2. Description of the Prior Art One of the earliest forms of devices for reducing external interference was the use of a screen'cage. The low powercommunication equipment was contained within a room which .was entirely enclosed by copper screening. The screen was grounded and care taken to provide conductive pathsbetween the walls and all doors and similar openings. Screen rooms provide adequate protection where it is feasible to build such a structure. However, as the power of generating systems both radio and power systems grew in size, the effectiveness of the screen room decreased. In systems which utilize computers for control purposes, the equipment very often is included in a plurality of separate cabinets. While it may be feasible to place the entire control system including the computer in a screen room, it is not feasible or economical to build a separate screen room around each cabinet. In situations of this nature, even if the entire system is contained in a screen room, there is interference from one part of the equipment or system with another.

In order to overcome these problems, the prior art provided shielded cables, grounded cabinets, and means for connecting the cable shields and the cabinets together. However, there was still a problem whenever a cable penetrated a'cabinet. At the point where the cable entered the cabinet, the perforation provided was a potential source of EMI leakage. Elaborate structures were developed to overcome this problem.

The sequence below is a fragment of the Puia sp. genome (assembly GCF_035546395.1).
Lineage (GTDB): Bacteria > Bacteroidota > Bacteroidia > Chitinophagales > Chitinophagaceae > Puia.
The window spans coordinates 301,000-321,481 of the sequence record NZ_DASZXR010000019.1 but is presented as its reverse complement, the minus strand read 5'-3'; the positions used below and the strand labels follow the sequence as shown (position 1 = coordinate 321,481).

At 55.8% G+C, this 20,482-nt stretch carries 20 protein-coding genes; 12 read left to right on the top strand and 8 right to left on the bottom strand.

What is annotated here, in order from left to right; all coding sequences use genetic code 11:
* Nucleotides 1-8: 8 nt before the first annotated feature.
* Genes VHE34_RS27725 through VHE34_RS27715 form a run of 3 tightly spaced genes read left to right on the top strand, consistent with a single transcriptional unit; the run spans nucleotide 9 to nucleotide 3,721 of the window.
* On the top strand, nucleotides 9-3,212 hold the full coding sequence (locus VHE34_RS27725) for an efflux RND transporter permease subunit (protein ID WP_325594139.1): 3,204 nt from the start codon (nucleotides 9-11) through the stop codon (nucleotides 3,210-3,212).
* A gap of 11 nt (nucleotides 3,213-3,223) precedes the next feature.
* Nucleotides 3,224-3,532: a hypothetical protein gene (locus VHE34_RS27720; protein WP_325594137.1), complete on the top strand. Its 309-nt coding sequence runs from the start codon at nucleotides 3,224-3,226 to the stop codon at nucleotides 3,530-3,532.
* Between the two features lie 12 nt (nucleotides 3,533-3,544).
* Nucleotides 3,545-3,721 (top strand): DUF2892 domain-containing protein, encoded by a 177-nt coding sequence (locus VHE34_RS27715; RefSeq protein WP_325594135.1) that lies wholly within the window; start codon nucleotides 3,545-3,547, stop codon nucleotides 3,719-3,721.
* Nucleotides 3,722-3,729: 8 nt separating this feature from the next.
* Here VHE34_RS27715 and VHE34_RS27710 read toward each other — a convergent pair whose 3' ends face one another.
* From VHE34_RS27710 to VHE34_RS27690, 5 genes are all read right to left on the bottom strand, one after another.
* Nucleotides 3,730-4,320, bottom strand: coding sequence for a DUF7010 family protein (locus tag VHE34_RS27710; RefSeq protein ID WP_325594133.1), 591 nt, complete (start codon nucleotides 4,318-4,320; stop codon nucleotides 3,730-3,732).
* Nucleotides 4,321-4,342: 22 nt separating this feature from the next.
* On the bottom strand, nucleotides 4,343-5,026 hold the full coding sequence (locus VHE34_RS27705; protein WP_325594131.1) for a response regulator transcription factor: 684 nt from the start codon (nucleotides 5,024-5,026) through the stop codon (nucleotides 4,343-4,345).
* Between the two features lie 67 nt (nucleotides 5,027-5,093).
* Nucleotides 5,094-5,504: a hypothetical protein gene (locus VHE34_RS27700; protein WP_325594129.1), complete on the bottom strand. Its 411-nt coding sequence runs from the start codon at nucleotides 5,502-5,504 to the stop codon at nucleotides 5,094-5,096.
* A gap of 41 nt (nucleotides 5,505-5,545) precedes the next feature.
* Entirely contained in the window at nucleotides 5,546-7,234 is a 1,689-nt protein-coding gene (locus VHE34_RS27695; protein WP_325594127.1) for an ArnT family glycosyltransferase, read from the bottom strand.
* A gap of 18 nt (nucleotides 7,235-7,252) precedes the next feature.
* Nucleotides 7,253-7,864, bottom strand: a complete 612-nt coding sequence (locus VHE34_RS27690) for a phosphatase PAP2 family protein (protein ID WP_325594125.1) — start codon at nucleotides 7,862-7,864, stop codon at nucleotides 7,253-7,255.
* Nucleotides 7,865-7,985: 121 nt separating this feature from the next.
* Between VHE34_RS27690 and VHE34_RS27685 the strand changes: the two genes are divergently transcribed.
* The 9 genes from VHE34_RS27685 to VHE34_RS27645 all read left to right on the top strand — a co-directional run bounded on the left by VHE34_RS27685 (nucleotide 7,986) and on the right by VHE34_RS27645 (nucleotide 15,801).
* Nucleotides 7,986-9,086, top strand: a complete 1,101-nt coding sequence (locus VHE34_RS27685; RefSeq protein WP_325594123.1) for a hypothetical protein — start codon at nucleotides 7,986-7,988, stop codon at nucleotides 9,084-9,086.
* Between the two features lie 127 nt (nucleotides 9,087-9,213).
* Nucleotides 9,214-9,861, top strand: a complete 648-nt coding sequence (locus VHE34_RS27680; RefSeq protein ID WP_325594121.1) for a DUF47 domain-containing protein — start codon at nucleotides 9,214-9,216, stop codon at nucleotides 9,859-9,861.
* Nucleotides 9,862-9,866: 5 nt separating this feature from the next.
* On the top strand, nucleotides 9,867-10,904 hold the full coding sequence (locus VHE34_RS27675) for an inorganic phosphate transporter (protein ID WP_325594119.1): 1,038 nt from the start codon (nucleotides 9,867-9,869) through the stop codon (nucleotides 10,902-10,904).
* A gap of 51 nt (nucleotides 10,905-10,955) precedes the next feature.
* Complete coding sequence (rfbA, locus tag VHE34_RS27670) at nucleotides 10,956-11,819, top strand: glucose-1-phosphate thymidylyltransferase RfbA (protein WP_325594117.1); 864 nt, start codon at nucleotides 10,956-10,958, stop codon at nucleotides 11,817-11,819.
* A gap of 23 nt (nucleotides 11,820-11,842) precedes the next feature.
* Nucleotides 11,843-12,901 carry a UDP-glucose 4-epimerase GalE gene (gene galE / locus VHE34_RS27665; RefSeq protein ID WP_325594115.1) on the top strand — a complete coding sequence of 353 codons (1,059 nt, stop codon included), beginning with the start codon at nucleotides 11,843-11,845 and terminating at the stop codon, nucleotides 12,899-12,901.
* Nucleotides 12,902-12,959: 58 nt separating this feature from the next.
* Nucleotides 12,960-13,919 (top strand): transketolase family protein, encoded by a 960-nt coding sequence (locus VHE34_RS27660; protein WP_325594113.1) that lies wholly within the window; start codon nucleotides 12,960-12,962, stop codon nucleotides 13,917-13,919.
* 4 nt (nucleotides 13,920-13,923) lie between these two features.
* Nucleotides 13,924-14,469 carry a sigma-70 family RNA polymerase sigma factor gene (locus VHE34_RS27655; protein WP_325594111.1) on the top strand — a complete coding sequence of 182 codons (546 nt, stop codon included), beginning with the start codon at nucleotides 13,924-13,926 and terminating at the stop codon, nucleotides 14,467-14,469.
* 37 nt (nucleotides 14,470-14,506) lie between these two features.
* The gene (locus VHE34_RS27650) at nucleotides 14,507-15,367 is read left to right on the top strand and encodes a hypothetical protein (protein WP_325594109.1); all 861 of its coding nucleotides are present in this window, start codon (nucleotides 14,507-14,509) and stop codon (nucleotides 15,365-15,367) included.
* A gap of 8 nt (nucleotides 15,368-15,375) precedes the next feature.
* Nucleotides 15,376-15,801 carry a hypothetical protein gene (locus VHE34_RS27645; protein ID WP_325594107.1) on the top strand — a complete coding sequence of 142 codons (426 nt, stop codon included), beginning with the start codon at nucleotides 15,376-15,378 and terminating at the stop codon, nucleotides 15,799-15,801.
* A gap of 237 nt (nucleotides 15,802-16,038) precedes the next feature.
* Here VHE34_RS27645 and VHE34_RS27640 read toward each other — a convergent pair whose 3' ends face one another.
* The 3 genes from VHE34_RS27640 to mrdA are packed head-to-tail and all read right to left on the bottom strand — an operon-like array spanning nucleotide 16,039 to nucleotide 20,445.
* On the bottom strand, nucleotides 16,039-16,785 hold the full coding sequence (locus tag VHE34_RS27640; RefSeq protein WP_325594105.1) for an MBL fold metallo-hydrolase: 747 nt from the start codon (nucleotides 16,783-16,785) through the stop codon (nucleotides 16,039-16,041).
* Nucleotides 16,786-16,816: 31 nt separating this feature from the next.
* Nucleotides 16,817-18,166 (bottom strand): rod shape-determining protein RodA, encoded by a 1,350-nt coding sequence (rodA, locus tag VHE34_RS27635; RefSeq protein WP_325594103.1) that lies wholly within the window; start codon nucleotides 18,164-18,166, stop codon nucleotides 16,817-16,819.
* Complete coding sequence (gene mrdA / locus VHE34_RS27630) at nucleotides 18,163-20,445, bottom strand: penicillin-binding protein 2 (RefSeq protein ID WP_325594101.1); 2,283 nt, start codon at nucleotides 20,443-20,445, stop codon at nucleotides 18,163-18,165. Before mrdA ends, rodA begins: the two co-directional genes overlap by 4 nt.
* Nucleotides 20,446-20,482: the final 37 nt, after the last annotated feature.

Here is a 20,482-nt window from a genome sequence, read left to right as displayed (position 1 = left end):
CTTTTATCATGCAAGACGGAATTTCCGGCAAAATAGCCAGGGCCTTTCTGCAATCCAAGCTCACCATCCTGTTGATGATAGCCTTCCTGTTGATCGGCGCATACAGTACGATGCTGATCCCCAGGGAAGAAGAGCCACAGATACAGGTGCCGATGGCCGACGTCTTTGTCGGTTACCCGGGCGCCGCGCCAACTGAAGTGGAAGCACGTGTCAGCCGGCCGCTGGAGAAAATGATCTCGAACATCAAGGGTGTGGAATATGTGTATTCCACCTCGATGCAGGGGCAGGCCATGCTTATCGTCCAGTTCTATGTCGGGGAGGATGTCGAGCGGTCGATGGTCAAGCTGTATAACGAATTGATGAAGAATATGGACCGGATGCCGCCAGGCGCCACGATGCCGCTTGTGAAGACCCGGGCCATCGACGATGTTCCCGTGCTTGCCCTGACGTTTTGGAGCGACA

OBJECTS OF THE INVENTION It is an object of this invention to provide a novel and improved EMI shielding structure.

Another object of this invention is the provision of an improved structure for shielding electrical equipment against EMI which is lower in cost and easier to employ than comparable prior art structures.

It is a further object of this invention to provide a novel apparatus for preserving EMI shielding integrity while passing transmission lines through shielded enclosures in continuous runs, i.e., the utilization of which apparatus does not entail severing and recoupling of the lines.

Still another object is the provision of EMI shielding structures for transmission cables which prevents transmission of EM energy along the cable sheath without necessity of severing and re-coupling the cable.